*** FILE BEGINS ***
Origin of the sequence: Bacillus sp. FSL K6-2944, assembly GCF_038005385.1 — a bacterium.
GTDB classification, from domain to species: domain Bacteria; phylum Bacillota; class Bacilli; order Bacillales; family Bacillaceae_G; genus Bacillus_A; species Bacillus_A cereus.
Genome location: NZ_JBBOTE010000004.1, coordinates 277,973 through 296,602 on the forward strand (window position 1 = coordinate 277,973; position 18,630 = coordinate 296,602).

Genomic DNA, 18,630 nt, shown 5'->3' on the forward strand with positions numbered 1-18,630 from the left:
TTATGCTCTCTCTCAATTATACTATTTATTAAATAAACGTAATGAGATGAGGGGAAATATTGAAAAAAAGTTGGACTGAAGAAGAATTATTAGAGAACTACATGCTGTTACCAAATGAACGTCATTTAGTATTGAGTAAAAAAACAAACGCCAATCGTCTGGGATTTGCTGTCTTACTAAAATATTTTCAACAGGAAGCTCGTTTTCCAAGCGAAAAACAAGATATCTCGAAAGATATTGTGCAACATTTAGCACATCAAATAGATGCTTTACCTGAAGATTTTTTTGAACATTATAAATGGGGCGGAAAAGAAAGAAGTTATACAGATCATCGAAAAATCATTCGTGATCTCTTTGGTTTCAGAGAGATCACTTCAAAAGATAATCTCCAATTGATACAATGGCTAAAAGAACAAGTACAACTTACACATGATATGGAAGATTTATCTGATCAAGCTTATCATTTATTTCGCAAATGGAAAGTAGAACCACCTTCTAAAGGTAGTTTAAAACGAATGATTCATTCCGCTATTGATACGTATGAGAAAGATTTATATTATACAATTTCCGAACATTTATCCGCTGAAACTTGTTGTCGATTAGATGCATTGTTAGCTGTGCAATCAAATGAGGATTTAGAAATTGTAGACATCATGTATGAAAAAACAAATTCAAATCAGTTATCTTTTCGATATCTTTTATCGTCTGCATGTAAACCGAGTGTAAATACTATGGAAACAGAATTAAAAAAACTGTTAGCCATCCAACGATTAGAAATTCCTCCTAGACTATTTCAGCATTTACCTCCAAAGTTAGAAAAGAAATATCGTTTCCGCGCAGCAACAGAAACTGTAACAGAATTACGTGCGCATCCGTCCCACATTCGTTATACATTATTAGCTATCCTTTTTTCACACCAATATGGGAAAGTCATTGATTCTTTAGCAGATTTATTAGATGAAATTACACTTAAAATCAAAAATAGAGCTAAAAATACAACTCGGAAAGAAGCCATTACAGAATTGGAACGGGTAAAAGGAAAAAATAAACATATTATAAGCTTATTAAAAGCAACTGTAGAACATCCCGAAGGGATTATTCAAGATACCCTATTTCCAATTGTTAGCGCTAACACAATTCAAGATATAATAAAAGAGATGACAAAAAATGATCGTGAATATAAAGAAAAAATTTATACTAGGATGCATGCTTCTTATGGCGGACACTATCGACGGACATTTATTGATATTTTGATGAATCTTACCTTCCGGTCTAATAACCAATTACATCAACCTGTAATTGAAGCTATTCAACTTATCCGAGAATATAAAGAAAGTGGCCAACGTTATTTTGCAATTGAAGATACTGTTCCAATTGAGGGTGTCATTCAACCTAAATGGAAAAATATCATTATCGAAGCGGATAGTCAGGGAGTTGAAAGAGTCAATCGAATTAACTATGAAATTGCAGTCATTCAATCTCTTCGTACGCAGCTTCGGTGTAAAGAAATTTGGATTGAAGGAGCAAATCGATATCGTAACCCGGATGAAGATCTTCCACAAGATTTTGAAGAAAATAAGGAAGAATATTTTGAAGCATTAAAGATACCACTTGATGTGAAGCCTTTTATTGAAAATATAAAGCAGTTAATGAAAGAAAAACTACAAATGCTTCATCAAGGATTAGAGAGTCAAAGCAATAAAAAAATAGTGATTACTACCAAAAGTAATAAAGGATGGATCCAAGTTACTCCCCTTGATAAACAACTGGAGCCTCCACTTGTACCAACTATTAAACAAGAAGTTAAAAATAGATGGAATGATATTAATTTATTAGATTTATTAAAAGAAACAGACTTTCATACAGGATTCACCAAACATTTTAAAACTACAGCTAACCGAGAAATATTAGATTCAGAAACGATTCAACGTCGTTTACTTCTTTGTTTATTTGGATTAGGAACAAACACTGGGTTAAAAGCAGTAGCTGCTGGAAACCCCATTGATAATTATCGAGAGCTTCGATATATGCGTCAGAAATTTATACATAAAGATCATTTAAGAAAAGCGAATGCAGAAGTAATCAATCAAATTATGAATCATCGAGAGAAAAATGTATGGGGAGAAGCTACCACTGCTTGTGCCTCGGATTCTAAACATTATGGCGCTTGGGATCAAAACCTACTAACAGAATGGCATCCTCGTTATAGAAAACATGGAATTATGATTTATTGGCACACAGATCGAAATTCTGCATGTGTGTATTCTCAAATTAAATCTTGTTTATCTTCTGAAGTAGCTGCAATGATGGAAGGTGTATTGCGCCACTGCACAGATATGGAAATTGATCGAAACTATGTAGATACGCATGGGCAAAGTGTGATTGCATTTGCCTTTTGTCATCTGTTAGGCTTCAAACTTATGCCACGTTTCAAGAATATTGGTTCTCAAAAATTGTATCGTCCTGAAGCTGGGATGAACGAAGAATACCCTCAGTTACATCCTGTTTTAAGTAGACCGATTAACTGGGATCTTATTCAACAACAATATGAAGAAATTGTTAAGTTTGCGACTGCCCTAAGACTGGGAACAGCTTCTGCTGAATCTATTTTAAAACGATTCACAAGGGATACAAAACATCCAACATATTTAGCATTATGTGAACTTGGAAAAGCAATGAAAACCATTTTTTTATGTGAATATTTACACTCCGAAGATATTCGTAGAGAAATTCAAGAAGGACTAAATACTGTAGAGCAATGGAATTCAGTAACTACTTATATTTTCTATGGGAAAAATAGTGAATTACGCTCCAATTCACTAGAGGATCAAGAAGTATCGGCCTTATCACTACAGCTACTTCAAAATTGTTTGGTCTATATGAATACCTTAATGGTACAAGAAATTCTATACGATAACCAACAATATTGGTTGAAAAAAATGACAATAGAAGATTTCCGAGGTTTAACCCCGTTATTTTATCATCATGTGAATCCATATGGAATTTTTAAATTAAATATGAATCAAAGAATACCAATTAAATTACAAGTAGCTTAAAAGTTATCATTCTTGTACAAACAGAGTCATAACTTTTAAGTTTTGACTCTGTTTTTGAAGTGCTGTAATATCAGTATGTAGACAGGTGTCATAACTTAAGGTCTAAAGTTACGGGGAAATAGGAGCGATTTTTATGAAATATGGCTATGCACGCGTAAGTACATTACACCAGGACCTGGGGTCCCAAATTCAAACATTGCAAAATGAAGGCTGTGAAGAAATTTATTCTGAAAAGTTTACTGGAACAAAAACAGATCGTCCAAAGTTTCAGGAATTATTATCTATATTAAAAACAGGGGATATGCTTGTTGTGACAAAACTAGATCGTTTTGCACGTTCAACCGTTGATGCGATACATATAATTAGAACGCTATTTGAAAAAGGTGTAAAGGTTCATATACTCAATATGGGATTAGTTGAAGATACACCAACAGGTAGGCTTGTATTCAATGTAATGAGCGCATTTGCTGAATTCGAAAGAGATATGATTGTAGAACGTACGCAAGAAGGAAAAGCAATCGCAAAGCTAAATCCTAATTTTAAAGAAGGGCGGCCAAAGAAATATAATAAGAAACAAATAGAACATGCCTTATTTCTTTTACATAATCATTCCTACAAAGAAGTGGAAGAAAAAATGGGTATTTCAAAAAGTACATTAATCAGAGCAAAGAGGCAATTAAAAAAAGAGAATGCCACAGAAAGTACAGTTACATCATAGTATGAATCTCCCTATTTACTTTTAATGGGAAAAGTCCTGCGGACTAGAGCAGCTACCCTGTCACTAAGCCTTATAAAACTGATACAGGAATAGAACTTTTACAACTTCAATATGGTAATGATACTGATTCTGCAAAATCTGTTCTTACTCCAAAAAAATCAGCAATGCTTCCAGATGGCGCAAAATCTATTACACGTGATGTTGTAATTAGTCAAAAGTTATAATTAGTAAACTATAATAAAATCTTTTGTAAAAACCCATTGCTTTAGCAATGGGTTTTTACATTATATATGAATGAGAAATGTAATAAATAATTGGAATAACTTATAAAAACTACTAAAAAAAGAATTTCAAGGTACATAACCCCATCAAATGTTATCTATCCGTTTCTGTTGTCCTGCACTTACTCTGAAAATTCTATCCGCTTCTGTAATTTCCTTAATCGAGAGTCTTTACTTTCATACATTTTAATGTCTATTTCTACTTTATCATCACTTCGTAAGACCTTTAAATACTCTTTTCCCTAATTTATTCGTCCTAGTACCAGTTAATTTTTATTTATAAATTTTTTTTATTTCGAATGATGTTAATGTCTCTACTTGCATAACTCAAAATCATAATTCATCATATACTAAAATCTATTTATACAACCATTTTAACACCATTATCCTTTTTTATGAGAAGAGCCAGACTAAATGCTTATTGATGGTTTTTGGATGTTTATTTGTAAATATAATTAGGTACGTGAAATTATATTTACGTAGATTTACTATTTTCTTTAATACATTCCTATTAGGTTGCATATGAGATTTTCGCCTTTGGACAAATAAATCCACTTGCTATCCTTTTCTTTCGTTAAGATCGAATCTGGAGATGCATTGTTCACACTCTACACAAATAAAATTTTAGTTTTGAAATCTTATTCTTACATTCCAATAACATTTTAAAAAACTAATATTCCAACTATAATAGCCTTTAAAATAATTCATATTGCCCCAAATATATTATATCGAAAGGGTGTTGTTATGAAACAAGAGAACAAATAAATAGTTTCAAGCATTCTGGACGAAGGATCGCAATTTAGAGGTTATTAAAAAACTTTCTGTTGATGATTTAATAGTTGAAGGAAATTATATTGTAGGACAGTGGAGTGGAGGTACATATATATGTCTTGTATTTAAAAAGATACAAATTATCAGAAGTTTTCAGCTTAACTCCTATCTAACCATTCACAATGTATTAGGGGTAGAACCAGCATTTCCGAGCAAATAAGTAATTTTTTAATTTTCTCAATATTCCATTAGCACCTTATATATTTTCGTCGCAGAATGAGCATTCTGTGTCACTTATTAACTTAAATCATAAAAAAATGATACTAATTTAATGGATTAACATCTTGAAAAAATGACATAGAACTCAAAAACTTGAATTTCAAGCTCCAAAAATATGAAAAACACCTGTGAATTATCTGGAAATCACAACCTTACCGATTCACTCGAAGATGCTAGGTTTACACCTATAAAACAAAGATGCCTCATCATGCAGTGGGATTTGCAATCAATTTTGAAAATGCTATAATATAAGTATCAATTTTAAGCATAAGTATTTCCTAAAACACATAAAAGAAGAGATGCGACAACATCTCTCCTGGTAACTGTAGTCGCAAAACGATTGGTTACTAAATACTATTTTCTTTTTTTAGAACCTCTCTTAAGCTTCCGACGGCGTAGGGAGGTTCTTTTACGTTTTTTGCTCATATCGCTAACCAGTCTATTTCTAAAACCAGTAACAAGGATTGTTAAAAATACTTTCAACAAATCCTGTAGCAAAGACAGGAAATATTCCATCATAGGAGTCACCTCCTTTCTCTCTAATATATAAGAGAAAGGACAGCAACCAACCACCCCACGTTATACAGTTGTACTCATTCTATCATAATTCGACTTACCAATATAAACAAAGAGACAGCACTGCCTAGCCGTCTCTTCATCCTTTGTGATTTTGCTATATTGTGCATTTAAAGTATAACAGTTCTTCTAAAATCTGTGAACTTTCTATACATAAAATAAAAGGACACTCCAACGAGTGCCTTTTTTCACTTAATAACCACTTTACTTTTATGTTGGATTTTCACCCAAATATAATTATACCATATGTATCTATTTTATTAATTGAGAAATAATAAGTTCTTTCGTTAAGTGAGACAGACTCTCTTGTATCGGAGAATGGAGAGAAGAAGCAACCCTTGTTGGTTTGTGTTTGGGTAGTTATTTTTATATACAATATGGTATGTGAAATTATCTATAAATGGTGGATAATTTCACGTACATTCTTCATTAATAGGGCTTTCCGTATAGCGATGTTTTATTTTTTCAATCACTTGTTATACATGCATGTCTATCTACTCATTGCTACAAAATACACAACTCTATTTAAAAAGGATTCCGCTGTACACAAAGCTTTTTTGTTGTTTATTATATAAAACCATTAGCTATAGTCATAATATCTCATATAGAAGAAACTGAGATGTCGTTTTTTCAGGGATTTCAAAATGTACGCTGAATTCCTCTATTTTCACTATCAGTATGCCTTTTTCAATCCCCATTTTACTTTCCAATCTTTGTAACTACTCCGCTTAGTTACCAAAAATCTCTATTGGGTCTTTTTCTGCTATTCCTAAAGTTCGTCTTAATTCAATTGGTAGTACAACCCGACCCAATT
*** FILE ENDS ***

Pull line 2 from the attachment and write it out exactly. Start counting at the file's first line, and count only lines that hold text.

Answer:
GTDB classification, from domain to species: domain Bacteria; phylum Bacillota; class Bacilli; order Bacillales; family Bacillaceae_G; genus Bacillus_A; species Bacillus_A cereus.